Cat Basket finished!

So the test knit worked!  Cat basket in dove grey arm knitting yarn, hot off the needles and approved by Larry.

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This yarn is acrylic, so it doesn’t have the woolly scent which attracts the furbags.  So I placed the basket in a high status location – kitchen table – location is everything – and sprayed it with catnip spray.  Took about 5 minutes for Larry to jump in it.

I’ve only knitted these in wool before, so wondered how the acrylic yarn would perform.  Well, it was perfectly easy to knit with, a consistent thickness, and pretty strong.  Like any yarn, you have to be careful not to split the fibres whilst working.

This particular basket was knitted from the top down, so the outer rim is the cast-on edge.  I used the long tail cast on, to make the edge neat and flexible.  Larry will stretch out in his sleep and flatten the sides, but this yarn is happy to be re-shaped afterwards and the sides hold up pretty well.

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Really loving the dove grey colour and find it goes well with the decor in any room in the house.  Grey is the new white!

I’ve listed the Giant Wool Cat Basket, and the pattern, on my website Knittingrev.com, and in my Etsy shop.

The pattern includes 2 sizes, and 2 methods.  You can work top down, as in the grey basket, or from the centre outwards – see white basket below.  If you work from the centre outwards, you start off with 6 stitches, and your cast-off edge is the outer rim.  You might prefer the look of this.

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For both methods, the basket is worked in the round, on circular needles, using the magic loop method.  There is no seaming – hurrah! – and only 2 ends to weave in.

Arm knitting yarn and 25mm circular needles from Woolly Mahoosive.  Many good suppliers for extreme knitting also on Etsy.

 

Cat basket in progress

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For a knitting pattern to be successful, it has to be thoroughly tested.  Just as important, it must be easy to find the tools and materials needed to make it.

My giant wool cat basket is knitted in the round.  I’ve always made it using large 20mm doublepins.  Back in 2012, you couldn’t buy oversized doublepins anywhere, so I asked my Uncle to make some for me.  Many cat basket orders later, and a change of wool supply, I am still happily knitting these on the oversized doublepins.

Since then, extreme knitting has come on in leaps and bounds.  There are lots of giant yarns available from specialist suppliers, in both wool and acrylic.  You can even get giant circular needles for making those eye-popping blankets and throws.  But you still can’t get giant doublepins.  So how was I going to make my pattern appealing to knitters, if the tools for the job were not available?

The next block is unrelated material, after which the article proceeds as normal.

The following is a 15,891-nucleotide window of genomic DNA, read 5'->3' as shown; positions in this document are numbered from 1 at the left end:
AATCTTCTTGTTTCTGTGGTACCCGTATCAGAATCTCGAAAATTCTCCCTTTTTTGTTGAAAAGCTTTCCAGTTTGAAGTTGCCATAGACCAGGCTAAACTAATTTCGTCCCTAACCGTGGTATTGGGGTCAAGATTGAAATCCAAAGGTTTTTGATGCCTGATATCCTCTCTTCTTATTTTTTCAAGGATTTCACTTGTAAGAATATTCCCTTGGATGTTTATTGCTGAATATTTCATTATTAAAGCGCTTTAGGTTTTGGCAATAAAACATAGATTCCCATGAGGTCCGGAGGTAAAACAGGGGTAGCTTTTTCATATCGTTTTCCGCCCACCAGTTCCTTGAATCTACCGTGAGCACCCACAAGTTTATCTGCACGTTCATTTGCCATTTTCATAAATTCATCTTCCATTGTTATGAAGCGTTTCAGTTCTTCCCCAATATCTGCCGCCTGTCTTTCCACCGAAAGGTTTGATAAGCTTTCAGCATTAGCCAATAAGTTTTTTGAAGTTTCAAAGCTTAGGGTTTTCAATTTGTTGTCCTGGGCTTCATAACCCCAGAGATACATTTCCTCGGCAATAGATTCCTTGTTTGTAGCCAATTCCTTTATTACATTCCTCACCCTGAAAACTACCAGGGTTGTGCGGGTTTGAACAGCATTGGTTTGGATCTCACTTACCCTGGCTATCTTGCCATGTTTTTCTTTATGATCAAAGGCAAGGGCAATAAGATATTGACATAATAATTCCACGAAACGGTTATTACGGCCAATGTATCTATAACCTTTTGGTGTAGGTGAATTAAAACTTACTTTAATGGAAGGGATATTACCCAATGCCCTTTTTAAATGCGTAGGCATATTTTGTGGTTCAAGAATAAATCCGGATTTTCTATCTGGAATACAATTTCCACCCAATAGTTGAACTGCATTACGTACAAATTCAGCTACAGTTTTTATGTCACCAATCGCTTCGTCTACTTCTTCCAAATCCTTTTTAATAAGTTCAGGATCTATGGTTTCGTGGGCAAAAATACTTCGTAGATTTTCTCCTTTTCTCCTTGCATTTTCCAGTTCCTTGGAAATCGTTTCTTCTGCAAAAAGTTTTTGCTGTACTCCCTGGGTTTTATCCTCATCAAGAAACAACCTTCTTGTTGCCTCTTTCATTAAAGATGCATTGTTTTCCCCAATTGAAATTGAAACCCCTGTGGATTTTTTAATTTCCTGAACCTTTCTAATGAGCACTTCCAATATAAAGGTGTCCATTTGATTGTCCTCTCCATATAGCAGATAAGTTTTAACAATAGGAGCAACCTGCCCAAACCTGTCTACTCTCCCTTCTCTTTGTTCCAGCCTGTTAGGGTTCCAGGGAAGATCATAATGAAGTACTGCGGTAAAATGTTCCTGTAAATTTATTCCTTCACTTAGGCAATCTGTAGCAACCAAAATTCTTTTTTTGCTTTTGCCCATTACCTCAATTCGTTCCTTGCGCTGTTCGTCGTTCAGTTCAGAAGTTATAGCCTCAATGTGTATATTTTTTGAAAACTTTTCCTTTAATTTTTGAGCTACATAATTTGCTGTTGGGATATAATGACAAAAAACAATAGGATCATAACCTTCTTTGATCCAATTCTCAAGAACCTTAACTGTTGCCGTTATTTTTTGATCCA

Then I discovered the Magic Loop method.  This is how you can knit even the smallest circumference on any length of circular needles.  I tried it and found it really simple.  I knitted the whole basket this way and it worked a treat.  Then I knitted the whole basket in reverse – from the outer rim to the centre.  That worked too!

Next is to test knit the basket again, using 1kg of easily available arm knitting yarn.  Step forward Dove Grey acrylic from Woolly Mahoosive!  Let’s see how the basket knits up with this yarn…watch this space!

Giant Wool cat basket pattern

Following many requests over the years, I’ve decided to release the pattern for the Giant Wool cat basket.  Here is Larry modelling one.  He’s pretty good at cat yoga.

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I’ll be working on the pattern over the next few days, making sense of my many notes and different versions.  I’ll also include the Cat Cave – that’s the basket with hood.

Hope everyone is keeping well in these strange times!

Best wishes, Louisa x

Giant Knitting Cat Baskets are here!

…and they’ve been well and truly road-tested by all three crew members.  I think we have the seal of approval.

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It was useful to make two baskets.  One came out a bit tighter than the other, and that turned out to be the best one.  This is because, over a few days’ constant use, they stretch.  So the looser basket has ended up a bit on the floppy side, and the tighter basket is just about right.  Also, as I knitted the base more tightly, the sides appear taller.

The crew spent hours lounging around in their new beds, which enabled us to take lots of scrumptious photos of them.  My partner is a professional photographer (thesheffieldlens.com) – I am sure you can tell which are his pictures and which one is off my iphone!

I am excited to make the next batch.  I might try a different colour, or at least, a different sheep….

Giant Knitting Cat Baskets here soon!

The new yarn is on the needles, and the cat basket is in progress…

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Wow this yarn is even better than I expected.  It’s bigger and thicker than the yarn I used for the original baskets.  And it knits up fine using the needles I already have.  So I don’t have to order a load more knitting needles to be custom-made in bigger sizes.